China 3 December 2003 CIETAC Arbitration proceeding (False hair case) [translation available]
[Cite as: http://cisgw3.law.pace.edu/cases/031203c1.html]
DATE OF DECISION:
DATABASE ASSIGNED DOCKET NUMBER: CISG/2003/02
CASE HISTORY: Unavailable
SELLER'S COUNTRY: People's Republic of China (claimant)
BUYER'S COUNTRY: United States (respondent)
GOODS INVOLVED: False hair
PEOPLE'S REPUBLIC OF CHINA: China International Economic & Trade Arbitration
Commission (CIETAC) (now South China Branch) 3 December 2003 (False hair case)
Case law on UNCITRAL texts [A/CN.9/SER.C/ABSTRACTS/114],
CLOUT abstract no. 1121
Reproduced with permission of UNCITRAL
A Chinese seller and a United States buyer signed a contract for the sale of wigs. The buyer had not made the payment as agreed a long time after the goods had been delivered to it. The seller initiated arbitration proceedings in accordance with the arbitration agreement in the contract, and asked the Arbitration Tribunal to order the buyer to pay the sum for the goods, the penalty for breaching the contract and the arbitration fees.
Since the places of business of the parties were in States Parties to CISG, the Tribunal ruled under article 1(1)(a) CISG that the case should be governed by the Convention and that those matters for which the Convention did not provide would be governed by Chinese law following the principle of the closest connection.
Regarding the issue of the validity of the contract, the Tribunal held that, under article 4(a) CISG, the Convention did not cover such an issue. The Tribunal found that the contract was valid according to the contract law of the People's Republic of China, and was legally binding for both parties.
Regarding the disputed issue of the contract price, the Tribunal held that, under article 54 of the Convention, the buyer did not have due reasons to refuse to pay the sum for the goods. This was a breach of contract for which the buyer should bear responsibility. As the buyer did not provide any evidence of the contrary, the Tribunal upheld the request of the seller. As to the seller's claim that the buyer should pay a penalty for breach of contract, the Tribunal supported that demand as well, since it was based on the contract and was in line with legally binding provisions, moreover, the buyer had not disputed it.Go to Case Table of Contents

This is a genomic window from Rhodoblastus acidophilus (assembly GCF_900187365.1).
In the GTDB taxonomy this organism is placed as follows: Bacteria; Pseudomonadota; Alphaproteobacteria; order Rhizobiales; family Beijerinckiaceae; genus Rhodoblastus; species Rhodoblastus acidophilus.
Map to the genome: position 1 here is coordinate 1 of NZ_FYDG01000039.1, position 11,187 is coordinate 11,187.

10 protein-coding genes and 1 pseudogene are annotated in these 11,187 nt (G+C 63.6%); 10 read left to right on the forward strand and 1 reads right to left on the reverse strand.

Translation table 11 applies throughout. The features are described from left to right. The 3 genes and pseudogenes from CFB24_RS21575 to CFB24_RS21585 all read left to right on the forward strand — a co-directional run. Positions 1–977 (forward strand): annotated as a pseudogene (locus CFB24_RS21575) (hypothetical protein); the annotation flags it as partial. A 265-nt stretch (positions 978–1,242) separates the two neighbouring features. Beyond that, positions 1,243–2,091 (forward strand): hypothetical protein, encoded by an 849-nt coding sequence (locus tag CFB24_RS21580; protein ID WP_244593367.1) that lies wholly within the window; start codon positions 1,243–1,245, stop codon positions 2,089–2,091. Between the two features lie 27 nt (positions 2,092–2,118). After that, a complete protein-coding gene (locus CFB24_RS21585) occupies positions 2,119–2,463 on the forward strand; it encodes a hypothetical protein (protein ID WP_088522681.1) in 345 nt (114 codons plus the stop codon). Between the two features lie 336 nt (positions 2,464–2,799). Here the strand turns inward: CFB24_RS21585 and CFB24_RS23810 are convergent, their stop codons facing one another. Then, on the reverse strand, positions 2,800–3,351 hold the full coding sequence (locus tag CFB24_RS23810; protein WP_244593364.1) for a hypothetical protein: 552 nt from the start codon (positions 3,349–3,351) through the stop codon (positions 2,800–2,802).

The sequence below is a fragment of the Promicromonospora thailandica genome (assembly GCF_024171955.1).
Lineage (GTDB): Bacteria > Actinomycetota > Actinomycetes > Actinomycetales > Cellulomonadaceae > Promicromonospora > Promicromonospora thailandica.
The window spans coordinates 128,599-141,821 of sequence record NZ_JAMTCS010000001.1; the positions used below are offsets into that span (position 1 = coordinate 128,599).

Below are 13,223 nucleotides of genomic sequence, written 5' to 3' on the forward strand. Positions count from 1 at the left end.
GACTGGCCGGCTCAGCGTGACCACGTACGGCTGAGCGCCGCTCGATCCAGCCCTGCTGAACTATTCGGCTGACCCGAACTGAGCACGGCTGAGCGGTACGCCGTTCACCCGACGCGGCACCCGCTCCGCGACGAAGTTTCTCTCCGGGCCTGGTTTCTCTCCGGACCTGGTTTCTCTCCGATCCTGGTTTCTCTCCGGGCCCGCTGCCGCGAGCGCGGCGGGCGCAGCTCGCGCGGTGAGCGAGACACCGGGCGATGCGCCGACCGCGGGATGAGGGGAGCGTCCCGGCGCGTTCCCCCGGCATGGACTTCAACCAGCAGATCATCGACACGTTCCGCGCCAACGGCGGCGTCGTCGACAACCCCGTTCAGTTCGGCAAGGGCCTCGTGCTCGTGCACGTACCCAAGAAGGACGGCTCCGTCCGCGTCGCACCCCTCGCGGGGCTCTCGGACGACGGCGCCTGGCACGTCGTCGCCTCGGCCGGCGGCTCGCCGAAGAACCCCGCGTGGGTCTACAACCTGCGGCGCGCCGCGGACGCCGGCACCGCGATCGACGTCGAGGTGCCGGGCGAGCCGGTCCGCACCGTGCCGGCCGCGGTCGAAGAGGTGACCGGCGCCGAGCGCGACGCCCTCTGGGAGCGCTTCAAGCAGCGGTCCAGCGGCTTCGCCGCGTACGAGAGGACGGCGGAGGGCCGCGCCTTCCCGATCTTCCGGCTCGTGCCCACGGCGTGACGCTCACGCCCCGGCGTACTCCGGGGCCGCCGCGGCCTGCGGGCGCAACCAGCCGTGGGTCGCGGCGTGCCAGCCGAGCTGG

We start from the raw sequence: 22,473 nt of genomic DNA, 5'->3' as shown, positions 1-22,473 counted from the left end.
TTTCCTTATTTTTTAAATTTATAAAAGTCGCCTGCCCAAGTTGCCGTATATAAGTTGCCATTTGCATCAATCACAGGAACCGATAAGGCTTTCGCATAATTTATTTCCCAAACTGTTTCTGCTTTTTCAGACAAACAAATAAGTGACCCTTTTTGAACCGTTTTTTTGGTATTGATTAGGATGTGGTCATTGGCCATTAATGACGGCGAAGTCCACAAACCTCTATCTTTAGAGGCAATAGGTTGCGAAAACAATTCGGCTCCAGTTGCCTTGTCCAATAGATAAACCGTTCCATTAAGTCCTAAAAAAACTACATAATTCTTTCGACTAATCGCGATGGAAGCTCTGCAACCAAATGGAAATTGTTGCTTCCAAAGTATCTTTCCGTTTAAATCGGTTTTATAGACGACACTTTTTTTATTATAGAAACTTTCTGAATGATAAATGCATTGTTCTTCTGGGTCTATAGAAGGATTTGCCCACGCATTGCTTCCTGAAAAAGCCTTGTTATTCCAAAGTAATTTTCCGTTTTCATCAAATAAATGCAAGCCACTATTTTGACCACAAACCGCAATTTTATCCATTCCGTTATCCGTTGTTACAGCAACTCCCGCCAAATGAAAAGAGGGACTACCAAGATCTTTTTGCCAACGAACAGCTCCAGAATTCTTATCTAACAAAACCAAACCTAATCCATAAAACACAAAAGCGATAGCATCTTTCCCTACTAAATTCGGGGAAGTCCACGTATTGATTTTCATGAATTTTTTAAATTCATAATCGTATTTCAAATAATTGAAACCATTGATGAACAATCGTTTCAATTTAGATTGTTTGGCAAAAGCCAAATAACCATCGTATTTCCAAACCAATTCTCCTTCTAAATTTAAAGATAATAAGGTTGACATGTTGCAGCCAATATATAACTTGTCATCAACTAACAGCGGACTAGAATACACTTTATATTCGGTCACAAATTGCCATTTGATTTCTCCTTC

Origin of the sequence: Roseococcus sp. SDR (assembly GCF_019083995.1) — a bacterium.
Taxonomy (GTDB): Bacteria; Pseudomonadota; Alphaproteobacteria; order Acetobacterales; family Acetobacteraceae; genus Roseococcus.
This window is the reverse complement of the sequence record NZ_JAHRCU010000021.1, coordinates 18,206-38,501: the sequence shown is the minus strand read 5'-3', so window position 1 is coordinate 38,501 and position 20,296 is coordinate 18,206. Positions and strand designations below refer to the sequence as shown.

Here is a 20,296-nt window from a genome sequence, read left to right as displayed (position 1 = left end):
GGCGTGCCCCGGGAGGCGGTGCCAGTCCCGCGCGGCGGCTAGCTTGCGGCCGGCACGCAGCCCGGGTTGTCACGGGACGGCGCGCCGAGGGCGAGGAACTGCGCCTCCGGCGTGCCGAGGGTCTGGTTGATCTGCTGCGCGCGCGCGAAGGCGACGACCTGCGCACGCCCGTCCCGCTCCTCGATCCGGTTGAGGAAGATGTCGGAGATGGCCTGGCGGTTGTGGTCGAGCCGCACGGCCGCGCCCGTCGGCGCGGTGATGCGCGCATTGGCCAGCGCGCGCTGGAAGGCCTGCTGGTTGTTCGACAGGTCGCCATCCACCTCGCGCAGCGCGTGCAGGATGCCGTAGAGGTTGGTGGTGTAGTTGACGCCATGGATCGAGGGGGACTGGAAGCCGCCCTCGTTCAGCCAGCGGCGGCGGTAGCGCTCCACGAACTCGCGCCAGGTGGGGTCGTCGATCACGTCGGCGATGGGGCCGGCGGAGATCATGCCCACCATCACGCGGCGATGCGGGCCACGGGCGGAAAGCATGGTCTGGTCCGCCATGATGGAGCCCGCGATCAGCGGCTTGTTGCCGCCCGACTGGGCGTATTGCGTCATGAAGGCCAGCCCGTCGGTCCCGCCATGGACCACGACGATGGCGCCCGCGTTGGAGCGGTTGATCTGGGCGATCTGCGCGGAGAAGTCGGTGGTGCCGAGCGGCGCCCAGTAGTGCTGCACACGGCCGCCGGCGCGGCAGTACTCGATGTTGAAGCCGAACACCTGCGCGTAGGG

APPLICATION OF CISG: Yes [Article 1(1)(a)]
APPLICABLE CISG PROVISIONS AND ISSUES
Key CISG provisions at issue:
Classification of issues using UNCITRAL classification code numbers:
4B1 [Issues covered and excluded (issues excluded): validity under domestic law]; 54A [Buyer's obligation to pay price]
4B1 [Issues covered and excluded (issues excluded): validity under domestic law];
54A [Buyer's obligation to pay price]
CITATIONS TO OTHER ABSTRACTS OF DECISION
CITATIONS TO TEXT OF DECISION
Original language (Chinese): Unavailable
Translation (English): Text presented below
CITATIONS TO COMMENTS ON DECISION
UnavailableGo to Case Table of Contents
|Case text (English translation)|
False hair case (3 December 2003)
Translation [*] by Meihua Xu [**]
Translation edited by Zheng Xi [***]
The China International Economic and Trade Arbitration Commission Shenzhen Sub-Commission (hereafter, the "Shenzhen Commission") accepted the case on 23 June 2003 (Case number: SHEN G2003063) according to:
|-||The arbitration clause in Sales Contract No. ZT01092704 (hereafter, the "Contract") signed
by Claimant [Seller], China __ Company, and Respondent [Buyer], America __ Company;
|-||The written arbitration application submitted by [Seller].|
The Arbitration Rules of China's International Economic and Trade Arbitration Commission [hereafter, the Arbitration Rules], which took effect on 1 October 2000, apply to this case.
On 30 June 2003, by express mail, the Secretariat of the Shenzhen Commission sent the arbitration notice, the [Seller]'s arbitration application and the attachment, the Arbitration Rules, and the arbitrators' list to the [Buyer]'s address provided by the [Seller] in its arbitration application. According to Article 13 of the Arbitration Rules, the arbitration process started on the aforesaid date.
The [Seller] asked the Chairman of the Arbitration Commission to appoint an arbitrator and the Chairman of the Arbitration Commission appointed Ms. Zeng as the [Seller]'s arbitrator; the [Buyer] failed to appoint or ask the Chairman of the Arbitration Commission to appoint an arbitrator within the stipulated time, so the Chairman of the Arbitration Commission appointed Mr. Chen as the [Buyer]'s arbitrator; the Chairman of the Arbitration Commission also appointed Mr. Huang as the Presiding Arbitrator, because the two parties failed to jointly appoint or ask the Chairman of the Arbitration Commission to appoint the Presiding Arbitrator within the stipulated time. On 6 August 2003, the aforesaid three arbitrators formed the Arbitration Tribunal to hear this case.